Sarah Everard was the victim of “deception, kidnap, rape, strangulation, fire”, a court has heard at the start of her murderer’s sentencing.
Wayne Couzens (48) was a serving officer with London's Metropolitan Police when he snatched Ms Everard as she walked home in Clapham, south London, on the evening of March 3rd.
The sexual predator, who had clocked off from a 12-hour shift that morning, went on to rape and strangle the 33-year-old marketing executive.
A week after she disappeared, Ms Everard’s body was found in a woodland stream in Ashford, Kent, just metres from land owned by Couzens.
Prosecutor Tom Little QC said: “The defendant’s plot of land is very close to, and in the same woods, that he was to burn Sarah Everard’s body after he had murdered her.
“He then moved her body in green bags that he had purchased specifically for that task to a pond deeper into the woods but which was only about 130 metres from his plot.”
The firearms-trained parliamentary and diplomatic protection officer wiped his phone just minutes before he was arrested at his home in Deal, Kent, on March 9th.
The killing prompted national outrage and sparked protests over the rate of violence against women.
In July, Couzens pleaded guilty to Ms Everard’s murder, kidnap and rape by video link from jail.
On Wednesday, he came face to face with his victim’s family when he was brought into the dock of the Old Bailey for the start of his sentencing.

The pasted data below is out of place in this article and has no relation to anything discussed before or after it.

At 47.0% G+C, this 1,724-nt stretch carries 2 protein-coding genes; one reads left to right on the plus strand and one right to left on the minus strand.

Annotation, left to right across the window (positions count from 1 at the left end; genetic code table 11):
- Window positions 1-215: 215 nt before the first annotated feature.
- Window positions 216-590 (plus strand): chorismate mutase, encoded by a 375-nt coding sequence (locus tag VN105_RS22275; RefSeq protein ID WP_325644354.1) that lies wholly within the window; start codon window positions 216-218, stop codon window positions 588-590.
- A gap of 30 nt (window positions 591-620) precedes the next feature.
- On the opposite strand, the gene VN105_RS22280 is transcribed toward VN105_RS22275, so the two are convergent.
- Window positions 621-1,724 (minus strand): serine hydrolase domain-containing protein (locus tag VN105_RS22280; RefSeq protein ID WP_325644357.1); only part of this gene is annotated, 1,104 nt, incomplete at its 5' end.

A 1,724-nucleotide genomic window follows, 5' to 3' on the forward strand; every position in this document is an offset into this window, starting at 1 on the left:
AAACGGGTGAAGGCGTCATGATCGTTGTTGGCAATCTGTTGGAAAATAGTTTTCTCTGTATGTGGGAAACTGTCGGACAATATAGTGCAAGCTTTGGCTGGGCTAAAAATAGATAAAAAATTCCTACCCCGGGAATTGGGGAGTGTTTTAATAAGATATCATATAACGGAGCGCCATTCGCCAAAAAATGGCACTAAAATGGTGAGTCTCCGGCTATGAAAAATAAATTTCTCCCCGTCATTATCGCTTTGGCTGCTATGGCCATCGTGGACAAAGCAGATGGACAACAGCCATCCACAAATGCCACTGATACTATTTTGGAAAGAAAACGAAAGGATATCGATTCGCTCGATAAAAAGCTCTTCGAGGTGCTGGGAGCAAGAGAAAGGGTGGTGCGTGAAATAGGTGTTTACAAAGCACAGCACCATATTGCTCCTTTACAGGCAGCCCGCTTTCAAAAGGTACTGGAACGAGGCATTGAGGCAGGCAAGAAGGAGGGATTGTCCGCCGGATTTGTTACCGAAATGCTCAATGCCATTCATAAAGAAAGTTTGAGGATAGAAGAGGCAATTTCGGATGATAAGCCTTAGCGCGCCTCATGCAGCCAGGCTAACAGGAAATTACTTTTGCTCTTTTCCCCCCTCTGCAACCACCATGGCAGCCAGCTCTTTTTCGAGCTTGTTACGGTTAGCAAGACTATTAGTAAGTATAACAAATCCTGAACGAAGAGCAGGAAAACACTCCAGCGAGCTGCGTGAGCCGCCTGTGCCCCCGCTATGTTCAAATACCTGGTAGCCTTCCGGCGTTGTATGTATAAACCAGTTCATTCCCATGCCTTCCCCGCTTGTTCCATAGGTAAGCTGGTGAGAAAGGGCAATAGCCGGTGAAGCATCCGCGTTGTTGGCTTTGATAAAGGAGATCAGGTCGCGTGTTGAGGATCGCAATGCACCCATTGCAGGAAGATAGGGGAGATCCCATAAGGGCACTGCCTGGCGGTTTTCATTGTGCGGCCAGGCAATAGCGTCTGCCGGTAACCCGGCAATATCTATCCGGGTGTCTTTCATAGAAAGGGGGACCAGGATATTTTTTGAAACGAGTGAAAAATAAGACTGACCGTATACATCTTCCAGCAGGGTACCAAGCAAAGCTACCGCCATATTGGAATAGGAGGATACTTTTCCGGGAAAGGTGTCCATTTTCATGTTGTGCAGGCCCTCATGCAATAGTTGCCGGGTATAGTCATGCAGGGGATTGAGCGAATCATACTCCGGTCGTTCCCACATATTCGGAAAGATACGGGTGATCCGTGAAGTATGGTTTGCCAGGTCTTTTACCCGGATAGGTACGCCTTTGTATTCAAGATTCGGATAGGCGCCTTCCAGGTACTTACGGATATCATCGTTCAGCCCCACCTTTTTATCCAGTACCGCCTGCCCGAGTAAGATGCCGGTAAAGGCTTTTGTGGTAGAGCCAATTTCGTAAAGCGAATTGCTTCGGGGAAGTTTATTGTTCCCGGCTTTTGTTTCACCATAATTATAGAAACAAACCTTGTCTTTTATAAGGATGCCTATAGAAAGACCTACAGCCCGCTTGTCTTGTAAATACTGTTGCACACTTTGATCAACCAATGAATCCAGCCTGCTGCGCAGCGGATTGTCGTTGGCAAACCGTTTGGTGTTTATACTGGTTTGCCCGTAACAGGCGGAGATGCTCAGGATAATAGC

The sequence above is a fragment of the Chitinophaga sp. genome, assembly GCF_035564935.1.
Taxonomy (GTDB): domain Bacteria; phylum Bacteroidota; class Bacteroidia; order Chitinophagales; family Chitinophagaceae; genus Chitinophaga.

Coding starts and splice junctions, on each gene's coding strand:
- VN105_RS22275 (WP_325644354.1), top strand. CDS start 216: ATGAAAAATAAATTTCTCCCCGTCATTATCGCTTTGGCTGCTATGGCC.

Opening the facts, Mr Little said the disappearance of Ms Everard was one of the most widely publicised missing person investigations the country has ever seen.
After her body was discovered in woodland, it became summarised by the hashtag “she was just walking home”, he said.
But that did not completely describe what happened to Ms Everard, the court heard.
Mr Little said: “Whilst it is impossible to summarise what the defendant did to Sarah Everard in just five words, if it had to be done then it would be more appropriate to do so as deception, kidnap, rape, strangulation, fire.”
Ms Everard was described by a former long-term boyfriend as “extremely intelligent, savvy and streetwise” and “not a gullible person”, the court heard.
He said he could not envisage her getting into a car with someone she did not know “unless by force or manipulation”, said the prosecutor.
Mr Little said Couzens worked on Covid patrols in late January this year, enforcing coronavirus regulations, so would have known what language to use to those who may have breached them.
Couzens was said to be wearing his police belt with handcuffs and a rectangular black pouch, similar to a pepper spray holder, when he kidnapped Ms Everard.
Mr Little said he snatched Ms Everard in a “false arrest”, by “handcuffing her and showing his warrant card”.
The prosecutor said he must have taken her mobile phone from her and removed the sim card, which he tried to destroy.
Ahead of the start of the two-day sentencing, Scotland Yard released a statement which read: “We are sickened, angered and devastated by this man’s crimes which betray everything we stand for.
“Our thoughts are with Sarah’s family and her many friends. It is not possible for us to imagine what they are going through.
“We recognise his actions raise many questions and concerns but we will not be commenting further until the hearing is complete.”
Lord Justice Fulford will consider whether to hand down a whole life term before he sentences Couzens on Thursday.